Happy Texas Wine Month to all who celebrate.
Texas is home to the third-largest wine-growing region and second-most visited in the US, drawing in ~1.7 million visitors each year.
We sat down with Rae Wilson — founder of Austin-based Wine for the People and vintner with more than a decade of experience in the industry — to learn more about her journey into the wild west of Texas wine.
Editor’s note: this interview has been edited for clarity and brevity.
Can you tell me a little bit about how you came into the wine industry?
I was in restaurants, and I became a sommelier. … When I decided to do winemaking, I moved up to Napa. I was there for about a year. After that, I went to Portugal, then briefly France before coming back to Austin.
I ended up hearing that there was a burgeoning industry here and at first, I honestly did not think much about it. After a little time, I thought, “Okay, well, you should go out and try one of the wineries.” And so I did. I convinced a friend of mine, who’s a big food and wine nerd, to go with me … We were hesitant. I think a lot of people start there.
Then in 2014, I had an opportunity to get some fruit. … I made my first rosé. I wanted to start with rosé because it was just what I wanted to drink. Really traditional, dry French rosés, that’s my jam. I love all kinds of wines, but I really love that.
What I also learned is that there is no one thing that’s going on in Texas. Texas is larger than the entire country of France. There’s no one variety, there’s no one style, there’s no like, “This is going to be Texas’ thing.”
So, that’s how I came to it. I had no intention of making wine in Texas. … Now, I’m really excited about it.
What do you think is exciting about making wine in Texas?
This place will be a world class wine region, and we’re on the earlier side of it. It feels really good to feel like you can contribute to an industry, and also that you can stand out.
It’s kind of an underdog position. I didn’t know that I’d be making wine in a place that people don’t associate with wine yet. The potential and the growth is there, and I can’t wait to continue to see it grow.
There are very few females in wine in general, especially on the production side. But in Texas, we’re early on, and so I think it’s really good to visibly see women in this and see that this is a place that we’re just now establishing … We can choose how to make it more equitable. We can choose everything about it. We’re building it now.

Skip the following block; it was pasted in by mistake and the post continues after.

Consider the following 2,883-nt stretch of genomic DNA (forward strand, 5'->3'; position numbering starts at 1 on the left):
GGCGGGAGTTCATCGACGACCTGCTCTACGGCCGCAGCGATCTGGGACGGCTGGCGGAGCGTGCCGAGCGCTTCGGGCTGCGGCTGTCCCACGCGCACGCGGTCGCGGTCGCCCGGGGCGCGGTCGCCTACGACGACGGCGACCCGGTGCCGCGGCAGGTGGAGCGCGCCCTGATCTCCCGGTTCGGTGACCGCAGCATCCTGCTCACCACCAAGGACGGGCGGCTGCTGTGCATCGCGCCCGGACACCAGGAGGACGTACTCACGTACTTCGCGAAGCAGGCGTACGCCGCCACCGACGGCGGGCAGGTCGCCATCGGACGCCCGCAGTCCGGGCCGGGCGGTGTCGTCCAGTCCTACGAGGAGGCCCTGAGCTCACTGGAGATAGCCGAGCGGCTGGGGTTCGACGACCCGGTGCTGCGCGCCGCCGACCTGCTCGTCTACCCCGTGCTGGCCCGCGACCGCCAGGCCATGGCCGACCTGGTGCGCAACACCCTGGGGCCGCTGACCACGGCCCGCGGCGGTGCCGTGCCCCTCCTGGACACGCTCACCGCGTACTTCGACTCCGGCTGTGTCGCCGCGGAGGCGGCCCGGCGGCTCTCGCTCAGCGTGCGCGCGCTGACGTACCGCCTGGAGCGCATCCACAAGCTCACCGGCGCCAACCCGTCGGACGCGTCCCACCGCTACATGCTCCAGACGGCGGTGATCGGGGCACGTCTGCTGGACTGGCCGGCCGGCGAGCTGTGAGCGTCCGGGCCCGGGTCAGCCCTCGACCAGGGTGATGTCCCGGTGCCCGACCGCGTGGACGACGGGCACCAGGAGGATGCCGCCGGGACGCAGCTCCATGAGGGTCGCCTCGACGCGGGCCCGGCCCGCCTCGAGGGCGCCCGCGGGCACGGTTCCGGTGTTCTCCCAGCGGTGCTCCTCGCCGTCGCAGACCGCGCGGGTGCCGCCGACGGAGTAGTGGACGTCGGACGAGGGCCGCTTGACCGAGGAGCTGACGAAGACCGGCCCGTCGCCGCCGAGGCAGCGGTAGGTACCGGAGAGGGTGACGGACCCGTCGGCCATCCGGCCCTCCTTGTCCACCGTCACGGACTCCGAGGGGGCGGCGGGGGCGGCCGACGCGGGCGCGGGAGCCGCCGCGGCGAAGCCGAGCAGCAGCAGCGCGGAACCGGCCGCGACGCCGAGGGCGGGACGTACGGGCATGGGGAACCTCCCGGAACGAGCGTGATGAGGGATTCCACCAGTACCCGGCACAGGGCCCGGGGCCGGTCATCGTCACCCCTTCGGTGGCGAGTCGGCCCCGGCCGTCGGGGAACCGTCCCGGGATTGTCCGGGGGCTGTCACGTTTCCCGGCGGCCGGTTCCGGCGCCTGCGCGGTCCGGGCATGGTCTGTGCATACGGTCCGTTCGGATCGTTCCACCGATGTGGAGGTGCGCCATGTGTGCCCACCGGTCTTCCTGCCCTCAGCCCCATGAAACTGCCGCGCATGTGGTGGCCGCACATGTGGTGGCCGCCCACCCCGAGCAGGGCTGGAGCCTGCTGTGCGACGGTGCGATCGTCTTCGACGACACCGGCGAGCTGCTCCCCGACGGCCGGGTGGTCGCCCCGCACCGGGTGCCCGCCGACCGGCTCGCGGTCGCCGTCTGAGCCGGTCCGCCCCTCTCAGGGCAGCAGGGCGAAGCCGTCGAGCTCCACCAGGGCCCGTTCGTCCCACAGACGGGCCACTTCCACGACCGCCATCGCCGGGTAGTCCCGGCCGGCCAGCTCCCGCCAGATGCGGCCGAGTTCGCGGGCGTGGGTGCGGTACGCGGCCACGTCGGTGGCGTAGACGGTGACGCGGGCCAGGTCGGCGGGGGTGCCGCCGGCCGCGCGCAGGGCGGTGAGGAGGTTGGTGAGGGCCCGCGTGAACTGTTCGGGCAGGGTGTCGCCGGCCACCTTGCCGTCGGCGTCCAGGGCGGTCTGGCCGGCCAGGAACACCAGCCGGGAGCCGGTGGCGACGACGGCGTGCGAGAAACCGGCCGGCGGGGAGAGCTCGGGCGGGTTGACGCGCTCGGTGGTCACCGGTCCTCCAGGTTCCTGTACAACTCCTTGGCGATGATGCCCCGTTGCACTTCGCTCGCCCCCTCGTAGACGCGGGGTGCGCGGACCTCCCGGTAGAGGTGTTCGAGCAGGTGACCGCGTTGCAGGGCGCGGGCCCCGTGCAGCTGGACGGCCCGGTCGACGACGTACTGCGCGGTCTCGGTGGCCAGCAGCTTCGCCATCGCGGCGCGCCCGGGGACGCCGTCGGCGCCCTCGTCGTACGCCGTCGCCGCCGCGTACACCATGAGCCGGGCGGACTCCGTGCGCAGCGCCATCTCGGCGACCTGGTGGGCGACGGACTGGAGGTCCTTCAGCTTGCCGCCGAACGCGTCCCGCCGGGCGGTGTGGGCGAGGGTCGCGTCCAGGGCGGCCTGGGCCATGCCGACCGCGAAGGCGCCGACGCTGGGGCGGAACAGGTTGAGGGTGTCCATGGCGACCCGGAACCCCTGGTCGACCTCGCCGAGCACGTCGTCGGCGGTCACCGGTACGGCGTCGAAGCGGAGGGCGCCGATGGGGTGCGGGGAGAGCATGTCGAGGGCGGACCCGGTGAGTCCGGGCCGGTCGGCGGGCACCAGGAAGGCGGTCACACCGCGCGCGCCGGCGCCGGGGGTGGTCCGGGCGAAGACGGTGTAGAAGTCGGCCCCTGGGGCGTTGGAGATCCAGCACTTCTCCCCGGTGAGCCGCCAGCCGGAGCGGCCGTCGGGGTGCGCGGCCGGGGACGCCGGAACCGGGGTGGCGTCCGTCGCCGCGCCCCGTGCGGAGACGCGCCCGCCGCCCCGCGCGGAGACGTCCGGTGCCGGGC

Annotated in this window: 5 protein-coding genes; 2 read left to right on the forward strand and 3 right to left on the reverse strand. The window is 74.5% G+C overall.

Can you talk about the branding on your bottles?
[Wine is] not just a product. I mean, it can be, sure, depending on your business model. I don’t approach it that way. I very much approach it with an artist’s kind of mindset. I love the branding, I love making it beautiful. It’s really driven by the sense of place. To me, wine is unique in that way.
The artwork on the front [of our La Valentía line] is from an Austin artist. Her name is Katy Schmader. It’s all paper collage work. She hand-dyes the papers. She’s incredibly talented. I found her work at a show, I met her and I was just totally taken by it. Luckily, she also likes wine. … For each wine in that production, I choose a different collage.
The story behind [the quotes on the bottles] is that my grandmother — who I was really close to growing up, she’s been gone a really long time now — her family name meant courageous. I wanted to do something that was just a nod in that direction to her. … On the back, it has quotes from courageous women from all over the world.
Obviously, we as humans are visual and tactile, and before we see the wine or before we taste the wine, we see the bottle. Every bit of it is art … Getting to work along the way with all different artists in different capacities, whether it’s kind of in the branding or whether it’s events that we do, that’s very much something that’s important to me, too.
What was the Texas wine industry like when you were starting out in 2010?
It was definitely smaller and I think more people were bringing in fruit from other places.
Now, I think more and more people are working with Texas fruit. Not that there isn’t still fruit coming in from other places, that’s still very much part of business models here, but I think there are more and more people who are making the point of saying, “We’re working with 100% Texas grapes, and this is what we’re making. This is where it comes from.”
I’d say overall it’s a pretty supportive industry. … I think that the industry in general sees that a win for the visibility of any given producer benefits us all.
The more people we have working with Texas fruit brings in a lot more attention, brings a lot more people who are curious, wanting to know what it’s about. It gives greater visibility in the press and with that comes a lot more sincere interest and validation that’s outside of our smaller local communities.
Can you talk about your low intervention approach?
When we’re looking at farming techniques and methods that are going to be as low impact as possible, we have a lot, a lot of room to grow. The things that make the most sense are finding the right varieties that you don’t have to wrangle into just keeping them alive. … There’s a lot of trial and error, and the error is very expensive.
To me, I see my role as the person to learn what is unique about the site and bring that wine into its natural, highest expression that I can. I’m really constantly studying. If we’re not doing that, then we’re not going to keep this industry going.
How to try Rae’s wine
Try Wine for the People’s bottles yourself at its Rosedale location, at 1601 W. 38th St. Browse bottles online.
You can also taste Rae’s newest production, the inaugural Fire Oak Red at a launch party this Friday, Oct. 20 from 6 to 8 p.m. Get tickets.